Public Health Authorities, Public Policies and the Built Environment: Reference Framework

The concept of built environment refers to the human-constructed aspects of the living environments of populations. Together these constructed elements form an important part of human habitats, in that they affect the manner in which the places we inhabit are organized and populated. This document presents a reference framework to contextualize the concept of “built environment” while linking it to the actions of public health authorities in Canada.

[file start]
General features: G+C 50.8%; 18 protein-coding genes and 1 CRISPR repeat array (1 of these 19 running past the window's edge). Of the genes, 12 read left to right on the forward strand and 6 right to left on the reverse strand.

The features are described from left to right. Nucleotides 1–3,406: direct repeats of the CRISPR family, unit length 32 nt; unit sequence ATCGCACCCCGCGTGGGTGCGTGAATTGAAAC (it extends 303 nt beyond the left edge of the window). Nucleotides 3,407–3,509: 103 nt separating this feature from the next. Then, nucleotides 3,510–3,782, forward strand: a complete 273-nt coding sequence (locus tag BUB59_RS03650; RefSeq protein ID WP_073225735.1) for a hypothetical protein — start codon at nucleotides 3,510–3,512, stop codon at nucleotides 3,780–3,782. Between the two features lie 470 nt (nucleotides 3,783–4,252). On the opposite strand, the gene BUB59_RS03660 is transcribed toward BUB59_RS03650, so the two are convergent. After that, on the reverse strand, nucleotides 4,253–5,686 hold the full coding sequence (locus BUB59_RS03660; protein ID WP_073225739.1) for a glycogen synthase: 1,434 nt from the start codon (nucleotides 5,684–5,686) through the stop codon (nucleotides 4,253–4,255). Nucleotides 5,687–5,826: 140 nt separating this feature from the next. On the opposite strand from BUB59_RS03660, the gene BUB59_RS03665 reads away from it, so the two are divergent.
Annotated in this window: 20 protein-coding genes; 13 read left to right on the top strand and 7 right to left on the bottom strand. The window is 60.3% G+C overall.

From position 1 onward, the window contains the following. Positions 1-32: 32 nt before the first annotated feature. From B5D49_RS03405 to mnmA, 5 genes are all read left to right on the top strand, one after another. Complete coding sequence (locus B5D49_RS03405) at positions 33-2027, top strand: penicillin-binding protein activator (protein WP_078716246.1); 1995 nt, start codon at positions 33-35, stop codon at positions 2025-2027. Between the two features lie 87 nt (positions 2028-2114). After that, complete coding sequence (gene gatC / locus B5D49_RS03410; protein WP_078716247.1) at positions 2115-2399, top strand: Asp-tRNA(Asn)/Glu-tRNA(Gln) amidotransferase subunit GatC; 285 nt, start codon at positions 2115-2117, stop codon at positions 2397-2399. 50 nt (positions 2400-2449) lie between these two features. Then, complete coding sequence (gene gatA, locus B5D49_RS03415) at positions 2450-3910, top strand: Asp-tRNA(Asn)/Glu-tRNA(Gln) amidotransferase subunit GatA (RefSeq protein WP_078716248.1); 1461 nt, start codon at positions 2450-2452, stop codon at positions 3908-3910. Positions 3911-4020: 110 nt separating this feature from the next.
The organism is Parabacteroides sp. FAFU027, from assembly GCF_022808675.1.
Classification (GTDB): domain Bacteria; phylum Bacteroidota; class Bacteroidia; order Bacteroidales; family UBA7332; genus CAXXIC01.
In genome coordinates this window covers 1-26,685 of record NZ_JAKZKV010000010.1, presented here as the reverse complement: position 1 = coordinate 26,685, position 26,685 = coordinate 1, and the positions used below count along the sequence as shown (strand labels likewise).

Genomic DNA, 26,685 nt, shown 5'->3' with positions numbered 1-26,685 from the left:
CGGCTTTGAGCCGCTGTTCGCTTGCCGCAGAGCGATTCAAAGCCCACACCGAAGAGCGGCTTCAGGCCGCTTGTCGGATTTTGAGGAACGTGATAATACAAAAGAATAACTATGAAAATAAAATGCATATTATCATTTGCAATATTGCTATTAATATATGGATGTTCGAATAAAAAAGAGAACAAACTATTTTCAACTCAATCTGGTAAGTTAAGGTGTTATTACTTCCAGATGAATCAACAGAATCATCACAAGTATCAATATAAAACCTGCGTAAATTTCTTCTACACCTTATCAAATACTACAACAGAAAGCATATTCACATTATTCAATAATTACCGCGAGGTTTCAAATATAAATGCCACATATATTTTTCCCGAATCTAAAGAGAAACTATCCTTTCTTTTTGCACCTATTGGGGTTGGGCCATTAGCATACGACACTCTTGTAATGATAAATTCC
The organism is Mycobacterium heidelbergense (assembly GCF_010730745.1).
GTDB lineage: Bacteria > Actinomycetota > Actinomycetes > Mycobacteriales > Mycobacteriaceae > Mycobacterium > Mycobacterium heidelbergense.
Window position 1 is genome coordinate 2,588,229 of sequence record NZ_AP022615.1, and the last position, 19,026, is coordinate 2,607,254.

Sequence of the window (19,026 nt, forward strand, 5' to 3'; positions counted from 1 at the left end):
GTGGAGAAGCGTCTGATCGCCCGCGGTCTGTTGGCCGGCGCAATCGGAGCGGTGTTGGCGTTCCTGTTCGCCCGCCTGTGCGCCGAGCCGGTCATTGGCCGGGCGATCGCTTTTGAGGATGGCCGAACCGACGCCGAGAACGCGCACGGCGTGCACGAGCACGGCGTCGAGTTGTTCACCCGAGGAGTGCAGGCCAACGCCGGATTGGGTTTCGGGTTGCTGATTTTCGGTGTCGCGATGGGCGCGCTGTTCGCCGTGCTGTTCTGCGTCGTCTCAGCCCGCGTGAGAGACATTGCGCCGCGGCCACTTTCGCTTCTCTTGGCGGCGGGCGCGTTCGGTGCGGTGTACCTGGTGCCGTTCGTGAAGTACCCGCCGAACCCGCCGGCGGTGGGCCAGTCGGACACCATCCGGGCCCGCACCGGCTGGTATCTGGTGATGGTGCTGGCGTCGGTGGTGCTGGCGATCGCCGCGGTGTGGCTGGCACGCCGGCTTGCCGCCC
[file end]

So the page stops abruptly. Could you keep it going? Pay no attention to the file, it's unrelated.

The living conditions of populations, which include the built environment, have long been considered by North American and European health authorities to be important health determinants. Foucault (1976) showed that modern European public health administrations developed in parallel with increasing urban populations in the 18th century, notably because of concerns these increases raised about the impact of habitat on population health.

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